Since the print I saw at YouTube is so bad, choppy and often dark, with a lot of short pieces missing, I have to do a lot of juxtaposing, but I liked "Law of the Rio Grande."
Betty Mack, whom I've seen only twice I can remember, is really adorable, a spunky and good-looking leading lady who deserved more fame.
This was the first time I've seen Bob Custer, who had a bit of a starring streak because he was a good cowboy, having been a rodeo performer and thus looking the part.
Reportedly, though, he had serious trouble speaking his lines, and major stardom eluded him. (Very sad to say, he became a government employee after leaving films, but at least he was an engineer, not so loathsome a government employee as other positions, such as tax collector or regulator of some kind.)
This early talkie western showed the desperate need for a Yakima Canutt to invent better fight scenes. Custer and Edmund Cobb were capable of good fight scenes, apparently, but the technique had not yet been evolved.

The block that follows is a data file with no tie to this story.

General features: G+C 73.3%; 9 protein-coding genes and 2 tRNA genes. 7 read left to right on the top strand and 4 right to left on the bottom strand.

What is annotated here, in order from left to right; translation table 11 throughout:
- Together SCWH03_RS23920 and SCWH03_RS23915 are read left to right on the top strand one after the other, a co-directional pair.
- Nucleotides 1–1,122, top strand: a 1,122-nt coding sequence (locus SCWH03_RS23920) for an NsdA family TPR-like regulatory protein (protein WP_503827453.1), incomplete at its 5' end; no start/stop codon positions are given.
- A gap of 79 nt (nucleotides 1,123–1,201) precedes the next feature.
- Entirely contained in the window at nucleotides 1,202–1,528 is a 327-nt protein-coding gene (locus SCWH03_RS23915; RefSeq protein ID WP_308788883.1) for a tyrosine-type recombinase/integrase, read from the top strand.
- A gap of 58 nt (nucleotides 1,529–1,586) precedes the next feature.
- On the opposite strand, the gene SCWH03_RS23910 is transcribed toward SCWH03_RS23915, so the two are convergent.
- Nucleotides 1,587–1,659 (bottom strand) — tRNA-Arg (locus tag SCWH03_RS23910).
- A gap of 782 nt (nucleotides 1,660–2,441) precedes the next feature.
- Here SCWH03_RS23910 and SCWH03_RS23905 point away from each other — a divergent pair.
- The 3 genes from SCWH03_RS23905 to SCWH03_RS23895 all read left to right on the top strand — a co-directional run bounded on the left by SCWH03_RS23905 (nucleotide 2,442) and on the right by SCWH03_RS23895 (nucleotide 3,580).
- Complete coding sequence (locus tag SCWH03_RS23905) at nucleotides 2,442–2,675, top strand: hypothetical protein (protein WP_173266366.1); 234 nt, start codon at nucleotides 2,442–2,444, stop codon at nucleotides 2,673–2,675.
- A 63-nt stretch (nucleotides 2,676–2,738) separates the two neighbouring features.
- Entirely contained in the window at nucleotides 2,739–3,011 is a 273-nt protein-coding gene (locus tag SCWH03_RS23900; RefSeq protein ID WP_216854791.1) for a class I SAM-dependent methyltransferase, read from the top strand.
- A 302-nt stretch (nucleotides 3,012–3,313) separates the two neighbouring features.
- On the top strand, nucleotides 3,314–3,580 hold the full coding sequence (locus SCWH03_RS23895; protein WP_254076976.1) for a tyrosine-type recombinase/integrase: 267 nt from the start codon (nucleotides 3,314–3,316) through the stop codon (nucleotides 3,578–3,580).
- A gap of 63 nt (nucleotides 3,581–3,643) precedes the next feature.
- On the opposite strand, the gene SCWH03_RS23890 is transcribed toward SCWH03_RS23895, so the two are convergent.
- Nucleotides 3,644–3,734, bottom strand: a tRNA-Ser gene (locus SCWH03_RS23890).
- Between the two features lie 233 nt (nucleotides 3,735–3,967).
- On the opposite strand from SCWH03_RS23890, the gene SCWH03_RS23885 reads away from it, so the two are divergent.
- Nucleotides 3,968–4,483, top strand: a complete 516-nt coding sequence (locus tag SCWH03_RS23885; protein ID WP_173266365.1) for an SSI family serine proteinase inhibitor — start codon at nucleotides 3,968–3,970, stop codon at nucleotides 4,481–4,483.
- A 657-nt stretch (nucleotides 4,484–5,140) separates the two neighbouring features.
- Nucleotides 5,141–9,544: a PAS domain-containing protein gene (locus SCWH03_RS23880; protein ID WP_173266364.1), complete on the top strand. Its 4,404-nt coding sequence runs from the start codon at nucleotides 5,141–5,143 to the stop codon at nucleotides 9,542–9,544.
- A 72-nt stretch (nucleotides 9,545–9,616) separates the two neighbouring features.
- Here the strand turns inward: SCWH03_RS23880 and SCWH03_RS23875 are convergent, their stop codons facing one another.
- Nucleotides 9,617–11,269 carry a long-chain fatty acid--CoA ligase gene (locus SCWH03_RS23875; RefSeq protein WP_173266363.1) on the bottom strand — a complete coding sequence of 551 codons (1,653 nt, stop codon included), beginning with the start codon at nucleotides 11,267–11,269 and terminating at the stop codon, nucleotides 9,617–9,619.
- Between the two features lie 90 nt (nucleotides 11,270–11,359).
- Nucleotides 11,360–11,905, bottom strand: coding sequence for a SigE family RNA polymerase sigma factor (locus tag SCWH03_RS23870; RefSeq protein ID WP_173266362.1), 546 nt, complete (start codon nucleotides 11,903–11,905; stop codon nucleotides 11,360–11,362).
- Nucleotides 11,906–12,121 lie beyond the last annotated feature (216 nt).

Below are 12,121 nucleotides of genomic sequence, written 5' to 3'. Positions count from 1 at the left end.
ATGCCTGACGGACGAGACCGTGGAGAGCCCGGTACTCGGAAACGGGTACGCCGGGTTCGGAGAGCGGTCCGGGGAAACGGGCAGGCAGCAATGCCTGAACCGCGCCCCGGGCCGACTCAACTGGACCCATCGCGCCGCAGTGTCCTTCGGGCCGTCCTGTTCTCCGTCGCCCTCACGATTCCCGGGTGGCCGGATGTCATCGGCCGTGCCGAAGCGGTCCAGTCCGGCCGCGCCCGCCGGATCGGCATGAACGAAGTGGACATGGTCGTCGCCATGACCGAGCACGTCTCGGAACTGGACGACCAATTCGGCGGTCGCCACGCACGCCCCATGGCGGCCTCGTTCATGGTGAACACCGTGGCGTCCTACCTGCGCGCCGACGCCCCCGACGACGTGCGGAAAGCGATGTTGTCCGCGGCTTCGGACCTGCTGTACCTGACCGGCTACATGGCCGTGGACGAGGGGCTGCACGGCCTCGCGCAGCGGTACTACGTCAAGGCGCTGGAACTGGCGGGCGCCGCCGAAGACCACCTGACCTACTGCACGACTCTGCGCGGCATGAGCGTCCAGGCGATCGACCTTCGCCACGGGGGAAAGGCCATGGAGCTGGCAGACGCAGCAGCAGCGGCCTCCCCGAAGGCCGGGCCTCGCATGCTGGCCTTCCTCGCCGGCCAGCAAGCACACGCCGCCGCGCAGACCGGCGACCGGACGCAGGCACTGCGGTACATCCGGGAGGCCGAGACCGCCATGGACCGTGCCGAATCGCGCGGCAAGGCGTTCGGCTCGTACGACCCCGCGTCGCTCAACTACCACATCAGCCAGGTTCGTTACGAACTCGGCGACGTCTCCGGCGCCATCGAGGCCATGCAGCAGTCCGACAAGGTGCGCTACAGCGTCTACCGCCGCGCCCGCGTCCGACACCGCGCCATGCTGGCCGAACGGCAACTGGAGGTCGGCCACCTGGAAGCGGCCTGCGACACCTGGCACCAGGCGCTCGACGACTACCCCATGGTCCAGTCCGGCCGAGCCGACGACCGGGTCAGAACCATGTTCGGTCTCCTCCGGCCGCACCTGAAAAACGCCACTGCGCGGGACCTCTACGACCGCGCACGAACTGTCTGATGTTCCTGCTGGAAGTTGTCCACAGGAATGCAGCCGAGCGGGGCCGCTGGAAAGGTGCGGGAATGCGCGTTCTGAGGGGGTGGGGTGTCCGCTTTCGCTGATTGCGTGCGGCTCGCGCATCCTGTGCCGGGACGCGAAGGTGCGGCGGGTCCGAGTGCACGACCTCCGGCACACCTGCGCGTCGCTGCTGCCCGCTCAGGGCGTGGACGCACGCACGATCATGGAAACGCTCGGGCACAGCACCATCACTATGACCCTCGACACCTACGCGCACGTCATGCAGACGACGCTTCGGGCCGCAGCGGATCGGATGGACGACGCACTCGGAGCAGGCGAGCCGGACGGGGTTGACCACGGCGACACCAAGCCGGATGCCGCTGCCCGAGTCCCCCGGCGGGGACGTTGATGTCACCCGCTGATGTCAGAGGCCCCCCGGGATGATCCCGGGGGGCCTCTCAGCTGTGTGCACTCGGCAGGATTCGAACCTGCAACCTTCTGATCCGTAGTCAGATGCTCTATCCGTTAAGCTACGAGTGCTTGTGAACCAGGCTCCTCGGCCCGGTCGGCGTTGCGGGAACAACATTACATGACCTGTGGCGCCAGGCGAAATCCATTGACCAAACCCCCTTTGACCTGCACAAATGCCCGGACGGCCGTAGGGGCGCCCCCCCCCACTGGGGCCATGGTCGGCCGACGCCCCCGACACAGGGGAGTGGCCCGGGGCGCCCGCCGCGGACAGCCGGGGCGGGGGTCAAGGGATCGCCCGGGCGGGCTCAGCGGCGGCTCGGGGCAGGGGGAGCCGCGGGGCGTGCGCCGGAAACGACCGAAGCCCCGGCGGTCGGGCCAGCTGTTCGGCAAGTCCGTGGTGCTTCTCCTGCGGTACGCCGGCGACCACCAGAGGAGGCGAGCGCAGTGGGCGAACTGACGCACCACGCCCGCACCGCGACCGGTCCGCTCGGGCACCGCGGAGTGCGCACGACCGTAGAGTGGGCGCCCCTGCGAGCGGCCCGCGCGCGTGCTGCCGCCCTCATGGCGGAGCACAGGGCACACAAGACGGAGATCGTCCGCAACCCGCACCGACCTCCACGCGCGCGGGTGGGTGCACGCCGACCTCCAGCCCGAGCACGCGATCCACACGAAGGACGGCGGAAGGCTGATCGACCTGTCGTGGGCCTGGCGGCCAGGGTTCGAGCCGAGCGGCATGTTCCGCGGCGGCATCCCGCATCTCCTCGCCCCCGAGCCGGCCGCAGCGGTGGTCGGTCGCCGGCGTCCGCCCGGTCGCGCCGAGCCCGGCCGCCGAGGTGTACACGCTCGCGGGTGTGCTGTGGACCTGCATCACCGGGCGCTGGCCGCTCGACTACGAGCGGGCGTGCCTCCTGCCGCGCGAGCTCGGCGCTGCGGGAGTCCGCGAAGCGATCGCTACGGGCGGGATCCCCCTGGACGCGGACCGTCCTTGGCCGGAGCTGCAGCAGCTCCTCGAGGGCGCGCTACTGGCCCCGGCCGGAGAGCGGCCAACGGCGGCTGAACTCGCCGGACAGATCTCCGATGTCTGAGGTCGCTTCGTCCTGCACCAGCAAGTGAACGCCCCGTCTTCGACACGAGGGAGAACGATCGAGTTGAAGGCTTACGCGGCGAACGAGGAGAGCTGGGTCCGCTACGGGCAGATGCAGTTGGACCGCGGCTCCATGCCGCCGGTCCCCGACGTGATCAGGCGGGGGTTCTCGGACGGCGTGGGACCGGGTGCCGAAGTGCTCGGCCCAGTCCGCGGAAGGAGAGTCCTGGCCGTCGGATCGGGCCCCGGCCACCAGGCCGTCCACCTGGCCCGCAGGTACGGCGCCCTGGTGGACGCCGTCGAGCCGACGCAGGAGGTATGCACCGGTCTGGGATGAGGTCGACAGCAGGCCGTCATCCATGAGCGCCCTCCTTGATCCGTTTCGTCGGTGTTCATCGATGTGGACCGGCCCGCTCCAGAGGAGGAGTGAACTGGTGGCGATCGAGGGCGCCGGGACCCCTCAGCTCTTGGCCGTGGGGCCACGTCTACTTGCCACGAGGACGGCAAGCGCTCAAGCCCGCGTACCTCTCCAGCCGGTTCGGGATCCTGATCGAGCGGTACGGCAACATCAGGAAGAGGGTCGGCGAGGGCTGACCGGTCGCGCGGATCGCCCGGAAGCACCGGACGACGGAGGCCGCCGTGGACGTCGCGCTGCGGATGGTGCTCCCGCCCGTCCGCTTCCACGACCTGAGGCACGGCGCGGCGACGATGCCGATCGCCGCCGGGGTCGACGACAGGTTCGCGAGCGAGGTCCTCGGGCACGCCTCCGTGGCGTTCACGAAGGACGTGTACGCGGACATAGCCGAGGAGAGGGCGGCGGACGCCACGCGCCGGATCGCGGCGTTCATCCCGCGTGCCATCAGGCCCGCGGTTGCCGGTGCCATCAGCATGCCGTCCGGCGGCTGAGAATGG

But the script generally and the story were good enough, and all the players believable enough to make this a very watchable and enjoyable western, if only the print were better.
This is another gift of Westerns on the Web, and maybe some day there will be a better print available. I hope you get to see a better version, but in the meantime, watch this one with a very open mind and heart. If only for Betty Mack.
And for the chance to complete your own study of the history of B Westerns. It's definitely worth the time and effort.
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